Why Snarkitecture’s Slip Chair matters
By designing a broken-looking seat, the Brooklyn practice created a chair that's playful yet functional
Good design, contrary to Dieter Rams’ widely quoted rule, isn’t always “as little design as possible.” Sometimes an object can be more engaging and playful if its makers veer away from today’s modernist, minimalist dictums, to mess around with our expectations. Consider, for example, the Slip Chair, made by US art and design practice, Snarkitecture.
“Taking its name from Lewis Carroll’s poem, The Hunting of the Snark, Snarkitecture was founded in 2008 and comprises Brooklyn-based duo Alex Mustonen and Daniel Arsham, who together examine the boundaries between art and architecture,” explains the text in our new book, Chair: 500 Designs that Matter.
“One of their on-going themes is furniture that looks broken yet remains eminently functional, as shown by the Slip Chair, which was commissioned by Portugal-based UVA, an emerging design firm that aims to revive local craft skills through global design.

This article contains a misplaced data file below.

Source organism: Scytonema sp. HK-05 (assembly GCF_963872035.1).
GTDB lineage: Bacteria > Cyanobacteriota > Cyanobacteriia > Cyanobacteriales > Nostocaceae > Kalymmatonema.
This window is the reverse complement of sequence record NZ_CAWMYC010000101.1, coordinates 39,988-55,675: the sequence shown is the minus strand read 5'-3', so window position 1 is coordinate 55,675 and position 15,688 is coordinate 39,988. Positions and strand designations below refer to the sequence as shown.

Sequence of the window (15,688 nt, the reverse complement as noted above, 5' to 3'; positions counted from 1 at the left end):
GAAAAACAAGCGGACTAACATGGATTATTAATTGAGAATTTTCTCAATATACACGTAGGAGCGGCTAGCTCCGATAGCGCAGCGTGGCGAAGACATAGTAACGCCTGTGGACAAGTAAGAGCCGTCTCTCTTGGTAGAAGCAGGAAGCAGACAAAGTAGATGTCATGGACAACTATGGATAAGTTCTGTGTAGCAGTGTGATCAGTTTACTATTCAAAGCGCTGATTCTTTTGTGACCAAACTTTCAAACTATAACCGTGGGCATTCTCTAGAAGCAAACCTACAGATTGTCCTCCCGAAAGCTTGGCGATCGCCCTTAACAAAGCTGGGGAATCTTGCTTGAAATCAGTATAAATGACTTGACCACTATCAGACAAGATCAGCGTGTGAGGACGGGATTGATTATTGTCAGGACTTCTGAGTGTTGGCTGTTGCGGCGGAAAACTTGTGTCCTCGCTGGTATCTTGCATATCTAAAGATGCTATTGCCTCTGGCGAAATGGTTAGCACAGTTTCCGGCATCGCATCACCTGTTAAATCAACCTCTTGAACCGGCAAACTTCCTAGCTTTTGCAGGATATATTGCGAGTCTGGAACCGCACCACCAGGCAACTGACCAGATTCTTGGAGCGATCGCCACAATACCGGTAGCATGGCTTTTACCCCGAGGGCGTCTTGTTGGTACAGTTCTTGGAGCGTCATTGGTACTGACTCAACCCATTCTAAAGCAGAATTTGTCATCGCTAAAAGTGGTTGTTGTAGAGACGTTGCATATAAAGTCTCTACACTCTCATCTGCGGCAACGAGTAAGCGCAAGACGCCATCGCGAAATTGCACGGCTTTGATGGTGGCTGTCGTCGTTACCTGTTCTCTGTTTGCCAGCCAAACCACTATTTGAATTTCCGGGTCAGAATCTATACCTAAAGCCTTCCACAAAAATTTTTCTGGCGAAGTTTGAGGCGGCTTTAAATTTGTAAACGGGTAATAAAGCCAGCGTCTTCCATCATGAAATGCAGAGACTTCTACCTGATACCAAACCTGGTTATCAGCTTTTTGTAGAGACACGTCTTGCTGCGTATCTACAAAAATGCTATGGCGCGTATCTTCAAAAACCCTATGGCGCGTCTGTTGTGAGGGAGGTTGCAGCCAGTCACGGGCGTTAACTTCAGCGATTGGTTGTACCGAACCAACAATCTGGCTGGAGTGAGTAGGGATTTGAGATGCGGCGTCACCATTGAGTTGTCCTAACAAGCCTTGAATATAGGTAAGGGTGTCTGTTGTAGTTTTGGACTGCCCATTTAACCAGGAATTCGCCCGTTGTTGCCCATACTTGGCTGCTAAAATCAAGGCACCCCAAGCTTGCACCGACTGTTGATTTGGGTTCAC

“Although its white ash frame appears to be sinking on two axes – to the rear and on one side – it’s an optical illusion: the chair remains stable. A tapered, black marble volume provides a stable sitting surface. Although ludic, each chair has been handcrafted, manually numbered and certified.”
It still works fine, exemplifies good craftsmanship, and fits into many contemporary interiors, yet by fooling around with our perceptions of popular, modern, well-made design, Snarkitecture’s Slip Chair awakens us all to the possibilities that some forms don’t necessarily follow function.